If you´re recomending future-proofness, go over 350W. I would jump strait to 450W atleast.

<b>Hartski:</b> Codegen isn´t completly unknown, not just as popular as Enermax or Antec. I suggest you take back that Enermax, since it apears to be broken - judging by the noise, and get one of those Enermaxes which allow you to set the speed of the fan, and as a result - the noise-level.

<font color=red>I´m starting to feel like a real computer consultant.</font color=red>
December 14, 2002 9:49:38 PM

It does sound like switching. But it shouldnt be audible under normal circumstances. There must be a fault with the PSU for it to be audible. (Up one for Generic PSU`s:-) Get it replaced.
AREA_51
December 14, 2002 10:42:10 PM

How does he intend to hook up the water cooling system and will there be a peltier? IMO, he should use a pump that he plugs into an outlet. Also, I think a 400W would be a smarter choice for future proofing cause I use more than 350 w/ my setup, and it's a 1.2Ghz t-bird w/ a Quadro DCC (quadro uses the same amt of power as the gf3 counterpart so that ain't an influence) and then a bunch of burners and raid 0 system.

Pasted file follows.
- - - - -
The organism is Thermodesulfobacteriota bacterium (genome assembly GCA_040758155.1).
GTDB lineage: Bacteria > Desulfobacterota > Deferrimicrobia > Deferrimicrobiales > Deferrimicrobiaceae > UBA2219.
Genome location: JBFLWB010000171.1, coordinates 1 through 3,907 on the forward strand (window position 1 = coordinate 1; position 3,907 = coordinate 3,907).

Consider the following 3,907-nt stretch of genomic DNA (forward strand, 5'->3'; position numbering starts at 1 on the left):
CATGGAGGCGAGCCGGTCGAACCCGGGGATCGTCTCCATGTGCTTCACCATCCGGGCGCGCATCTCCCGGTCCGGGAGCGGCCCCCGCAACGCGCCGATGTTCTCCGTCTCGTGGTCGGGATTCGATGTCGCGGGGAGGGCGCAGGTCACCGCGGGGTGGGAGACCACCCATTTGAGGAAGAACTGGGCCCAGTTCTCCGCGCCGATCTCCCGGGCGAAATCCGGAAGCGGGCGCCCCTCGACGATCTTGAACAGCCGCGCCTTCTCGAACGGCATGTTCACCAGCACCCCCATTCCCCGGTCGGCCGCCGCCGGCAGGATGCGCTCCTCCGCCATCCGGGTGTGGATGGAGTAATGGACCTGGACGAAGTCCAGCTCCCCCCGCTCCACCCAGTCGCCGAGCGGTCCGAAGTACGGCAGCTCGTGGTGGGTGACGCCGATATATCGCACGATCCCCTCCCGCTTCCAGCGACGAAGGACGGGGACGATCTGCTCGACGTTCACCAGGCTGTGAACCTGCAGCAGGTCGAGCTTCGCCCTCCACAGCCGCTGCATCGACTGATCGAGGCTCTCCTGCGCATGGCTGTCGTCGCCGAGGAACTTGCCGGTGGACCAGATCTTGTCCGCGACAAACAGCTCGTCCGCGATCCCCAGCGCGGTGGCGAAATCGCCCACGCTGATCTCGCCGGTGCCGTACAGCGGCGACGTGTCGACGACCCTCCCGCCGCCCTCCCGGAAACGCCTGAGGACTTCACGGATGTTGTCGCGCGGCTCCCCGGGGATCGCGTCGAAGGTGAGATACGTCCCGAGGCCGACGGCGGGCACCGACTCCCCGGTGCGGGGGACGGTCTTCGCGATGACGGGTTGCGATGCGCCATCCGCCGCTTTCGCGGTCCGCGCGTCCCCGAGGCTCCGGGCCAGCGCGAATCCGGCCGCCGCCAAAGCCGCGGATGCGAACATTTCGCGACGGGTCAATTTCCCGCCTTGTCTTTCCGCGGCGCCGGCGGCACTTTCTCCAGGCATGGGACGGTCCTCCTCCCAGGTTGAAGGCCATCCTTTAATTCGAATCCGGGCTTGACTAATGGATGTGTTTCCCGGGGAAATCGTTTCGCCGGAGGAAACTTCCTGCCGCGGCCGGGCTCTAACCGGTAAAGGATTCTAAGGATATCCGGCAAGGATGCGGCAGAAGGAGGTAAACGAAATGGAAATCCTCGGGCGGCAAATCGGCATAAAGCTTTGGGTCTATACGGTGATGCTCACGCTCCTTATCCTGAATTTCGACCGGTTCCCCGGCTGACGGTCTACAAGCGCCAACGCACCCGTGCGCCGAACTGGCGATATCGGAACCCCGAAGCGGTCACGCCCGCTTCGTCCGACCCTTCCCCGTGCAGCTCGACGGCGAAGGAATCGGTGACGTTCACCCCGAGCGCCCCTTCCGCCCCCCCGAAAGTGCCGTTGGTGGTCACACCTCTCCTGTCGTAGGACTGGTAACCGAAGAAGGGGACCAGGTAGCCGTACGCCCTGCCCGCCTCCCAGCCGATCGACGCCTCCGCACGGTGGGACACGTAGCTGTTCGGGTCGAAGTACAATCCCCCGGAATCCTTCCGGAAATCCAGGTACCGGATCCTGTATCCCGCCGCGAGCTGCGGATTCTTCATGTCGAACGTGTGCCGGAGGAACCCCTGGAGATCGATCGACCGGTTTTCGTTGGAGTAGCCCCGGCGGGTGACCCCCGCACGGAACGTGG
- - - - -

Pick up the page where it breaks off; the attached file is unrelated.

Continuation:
"If everything seems under control, you're just not going fast enough."
- Mario Andretti
December 15, 2002 2:58:19 AM